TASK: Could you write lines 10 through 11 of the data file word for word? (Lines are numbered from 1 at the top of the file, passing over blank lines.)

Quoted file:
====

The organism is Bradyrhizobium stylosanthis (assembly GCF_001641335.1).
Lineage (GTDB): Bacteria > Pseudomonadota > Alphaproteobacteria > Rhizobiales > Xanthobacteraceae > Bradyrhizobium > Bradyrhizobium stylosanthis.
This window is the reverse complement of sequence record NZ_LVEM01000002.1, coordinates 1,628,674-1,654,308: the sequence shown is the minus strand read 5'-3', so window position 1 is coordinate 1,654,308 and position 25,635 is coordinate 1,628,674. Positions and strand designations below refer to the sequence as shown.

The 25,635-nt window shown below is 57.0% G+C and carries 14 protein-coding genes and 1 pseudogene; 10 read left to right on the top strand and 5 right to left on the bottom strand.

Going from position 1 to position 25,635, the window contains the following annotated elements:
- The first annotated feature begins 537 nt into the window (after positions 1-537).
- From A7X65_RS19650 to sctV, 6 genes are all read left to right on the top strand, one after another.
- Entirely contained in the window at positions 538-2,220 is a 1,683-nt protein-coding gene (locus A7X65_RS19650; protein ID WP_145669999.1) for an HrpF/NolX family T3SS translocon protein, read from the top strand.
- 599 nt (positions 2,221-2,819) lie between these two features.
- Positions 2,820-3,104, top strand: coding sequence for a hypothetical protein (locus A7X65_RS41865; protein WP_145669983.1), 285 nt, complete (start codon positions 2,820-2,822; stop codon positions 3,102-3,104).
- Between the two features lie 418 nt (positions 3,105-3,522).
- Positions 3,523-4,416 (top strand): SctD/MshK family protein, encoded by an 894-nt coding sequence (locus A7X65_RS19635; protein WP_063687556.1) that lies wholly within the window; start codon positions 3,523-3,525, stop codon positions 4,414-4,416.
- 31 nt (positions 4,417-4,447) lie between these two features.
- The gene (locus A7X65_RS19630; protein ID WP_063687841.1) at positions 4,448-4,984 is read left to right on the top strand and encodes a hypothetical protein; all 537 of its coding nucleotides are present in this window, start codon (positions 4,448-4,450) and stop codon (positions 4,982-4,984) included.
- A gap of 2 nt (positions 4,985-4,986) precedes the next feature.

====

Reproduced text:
- Positions 2,820-3,104, top strand: coding sequence for a hypothetical protein (locus A7X65_RS41865; protein WP_145669983.1), 285 nt, complete (start codon positions 2,820-2,822; stop codon positions 3,102-3,104).
- Between the two features lie 418 nt (positions 3,105-3,522).